Amidst public scrutiny, Taylor Swift fell in love with boyfriend Joe Alwyn and found happiness.

For the first time, Swift gives a glimpse into her relationship with boyfriend Joe Alwyn [8]. "I was falling in love with someone who had a really wonderful, normal, balanced kind of life," she says. While we don't get a major look at the duo — they share a sweet moment after one of her Reputation stadium tour concerts where she runs into his arms — in between clips of private moments of the two at home, Swift reveals they decided they wanted their relationship to be private. "We were happy. It was happiness without anyone else's input."

Taylor Swift's sexual assault case was the catalyst to her finding her political voice.

"Something is unchangeably different after my sexual assault trial," Swift reveals. Back in 2015, Swift was sued by DJ David Mueller after she spoke out accusing him of groping her during a meet and greet. She later countersued him for a symbolic $1 and won the case [9], but the incredibly difficult experience changed everything for Swift, saying, "[It was] so dehumanizing. There were seven witnesses and a photo."

Taylor Swift regrets not speaking out during the 2016 election.

After the experience with her sexual assault trial, Swift told herself that the next time she had the chance to use her voice, she better know what she stands for and what she wants to say. So, after decades of keeping her political opinions to herself, she decided to speak out for the first time during the 2018 midterm elections, voicing her support for Democratic candidate Phil Bredesen in a lengthy Instagram post [10]. But the decision to do so was not met easily by her team. During an intense, emotional conversation, Swift tells her dad, Scott, "I need to do this. I need you, dad, to forgive me for doing it, because I'm doing it." And in the midst of the argument, after stating she needed to be on the right side of history this time, the entire theater in Park City erupted in applause.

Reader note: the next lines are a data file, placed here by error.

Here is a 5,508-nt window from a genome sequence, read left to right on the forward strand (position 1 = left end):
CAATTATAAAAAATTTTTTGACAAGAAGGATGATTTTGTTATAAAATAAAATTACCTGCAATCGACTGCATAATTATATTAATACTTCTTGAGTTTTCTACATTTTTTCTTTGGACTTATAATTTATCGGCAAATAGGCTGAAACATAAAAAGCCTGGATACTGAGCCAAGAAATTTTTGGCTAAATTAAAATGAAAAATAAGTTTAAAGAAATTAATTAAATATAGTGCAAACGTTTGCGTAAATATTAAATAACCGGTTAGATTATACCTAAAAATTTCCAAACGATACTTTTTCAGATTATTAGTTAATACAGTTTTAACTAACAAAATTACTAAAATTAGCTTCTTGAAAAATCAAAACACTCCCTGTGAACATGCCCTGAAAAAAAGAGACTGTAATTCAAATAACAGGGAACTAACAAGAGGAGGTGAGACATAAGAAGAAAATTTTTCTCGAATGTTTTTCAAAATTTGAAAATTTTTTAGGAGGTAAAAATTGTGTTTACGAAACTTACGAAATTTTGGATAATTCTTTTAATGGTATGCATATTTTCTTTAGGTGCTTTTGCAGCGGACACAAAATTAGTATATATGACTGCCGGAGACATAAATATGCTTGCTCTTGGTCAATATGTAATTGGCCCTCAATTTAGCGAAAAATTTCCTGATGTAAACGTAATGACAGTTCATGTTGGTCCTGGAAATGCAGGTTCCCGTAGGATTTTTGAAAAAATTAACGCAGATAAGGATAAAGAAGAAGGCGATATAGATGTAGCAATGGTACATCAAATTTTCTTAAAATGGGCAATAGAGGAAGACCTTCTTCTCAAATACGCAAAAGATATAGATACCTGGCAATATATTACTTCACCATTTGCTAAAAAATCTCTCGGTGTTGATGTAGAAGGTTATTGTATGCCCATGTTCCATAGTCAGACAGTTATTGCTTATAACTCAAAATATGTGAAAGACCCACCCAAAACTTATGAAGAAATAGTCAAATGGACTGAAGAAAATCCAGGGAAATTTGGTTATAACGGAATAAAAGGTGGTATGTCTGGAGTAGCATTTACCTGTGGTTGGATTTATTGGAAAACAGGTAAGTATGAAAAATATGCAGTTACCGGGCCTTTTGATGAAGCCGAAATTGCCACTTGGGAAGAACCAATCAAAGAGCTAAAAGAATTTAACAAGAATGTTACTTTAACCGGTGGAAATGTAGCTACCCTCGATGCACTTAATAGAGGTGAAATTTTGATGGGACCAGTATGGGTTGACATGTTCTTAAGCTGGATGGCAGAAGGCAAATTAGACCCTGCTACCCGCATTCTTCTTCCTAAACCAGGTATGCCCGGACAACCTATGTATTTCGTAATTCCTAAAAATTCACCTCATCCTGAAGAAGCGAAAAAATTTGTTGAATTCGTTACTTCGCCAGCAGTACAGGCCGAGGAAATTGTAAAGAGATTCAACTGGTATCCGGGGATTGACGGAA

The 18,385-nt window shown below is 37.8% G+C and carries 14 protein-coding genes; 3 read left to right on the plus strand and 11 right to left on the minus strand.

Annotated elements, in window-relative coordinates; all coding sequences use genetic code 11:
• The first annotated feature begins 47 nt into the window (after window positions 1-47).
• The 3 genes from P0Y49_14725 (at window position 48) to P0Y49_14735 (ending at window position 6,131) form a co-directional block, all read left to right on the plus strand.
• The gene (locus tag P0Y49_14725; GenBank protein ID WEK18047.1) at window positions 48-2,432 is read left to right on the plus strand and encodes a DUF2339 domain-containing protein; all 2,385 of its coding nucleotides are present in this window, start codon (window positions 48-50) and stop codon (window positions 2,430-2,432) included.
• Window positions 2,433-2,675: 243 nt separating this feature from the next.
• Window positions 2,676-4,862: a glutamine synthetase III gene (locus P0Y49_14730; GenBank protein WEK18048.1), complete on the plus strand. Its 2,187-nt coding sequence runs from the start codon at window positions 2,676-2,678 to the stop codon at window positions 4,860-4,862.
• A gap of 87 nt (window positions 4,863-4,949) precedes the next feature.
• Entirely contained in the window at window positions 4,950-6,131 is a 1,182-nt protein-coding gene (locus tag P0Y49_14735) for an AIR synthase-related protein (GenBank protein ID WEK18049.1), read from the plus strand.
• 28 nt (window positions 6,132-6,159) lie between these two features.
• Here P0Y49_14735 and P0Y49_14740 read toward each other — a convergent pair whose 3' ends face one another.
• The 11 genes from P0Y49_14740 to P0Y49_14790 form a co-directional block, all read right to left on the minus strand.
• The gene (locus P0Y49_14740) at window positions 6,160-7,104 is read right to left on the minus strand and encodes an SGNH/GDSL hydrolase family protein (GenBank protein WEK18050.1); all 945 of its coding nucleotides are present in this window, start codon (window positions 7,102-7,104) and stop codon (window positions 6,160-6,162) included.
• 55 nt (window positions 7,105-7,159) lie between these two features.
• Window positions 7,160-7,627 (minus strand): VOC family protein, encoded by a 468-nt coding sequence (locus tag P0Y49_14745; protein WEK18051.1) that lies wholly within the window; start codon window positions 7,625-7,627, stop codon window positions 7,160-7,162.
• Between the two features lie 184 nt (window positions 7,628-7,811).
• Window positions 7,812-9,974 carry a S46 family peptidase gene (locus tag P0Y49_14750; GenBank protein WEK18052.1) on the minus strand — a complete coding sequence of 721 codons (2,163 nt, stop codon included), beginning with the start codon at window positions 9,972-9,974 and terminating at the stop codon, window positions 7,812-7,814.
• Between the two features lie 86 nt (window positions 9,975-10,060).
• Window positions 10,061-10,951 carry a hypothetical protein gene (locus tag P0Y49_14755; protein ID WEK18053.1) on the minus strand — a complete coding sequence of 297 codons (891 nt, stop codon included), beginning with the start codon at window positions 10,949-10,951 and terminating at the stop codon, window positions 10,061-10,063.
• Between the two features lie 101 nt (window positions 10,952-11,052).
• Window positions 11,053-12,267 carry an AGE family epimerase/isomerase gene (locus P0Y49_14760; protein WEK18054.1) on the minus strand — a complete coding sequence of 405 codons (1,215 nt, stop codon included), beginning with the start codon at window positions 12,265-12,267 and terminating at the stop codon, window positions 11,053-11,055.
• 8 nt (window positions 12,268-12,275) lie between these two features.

As the moment came for her to hit publish on her political Instagram, she sat on her couch with her mom, Andrea, on one side and her publicist, Tree Paine, on the other, all three with a glass of white wine in hand. Seconds before, her publicist reminded her that President Donald Trump [11] could come after her for this, to which the singer swiftly replied: "I don't care."

Taylor Swift wrote "Only the Young" to inspire the next generation to use their political voice.

The new song, which is featured in the credits of Miss Americana, will be released when the documentary premieres on Netflix on Jan. 31. Swift began writing the song after the 2018 midterm elections and seeing the candidates she endorsed, Democratic Senate candidate Phil Bredesen and Democratic Congressman Jim Cooper, lose their election.

Using the lyrics "only the young can run," her inspiration for the song was to tell fans "if you're going door to door and they don't win, don't lose hope. We have three to four million people turning 18 in the next two years — resist. If you can shift the power by being bold enough, it won't be like this forever."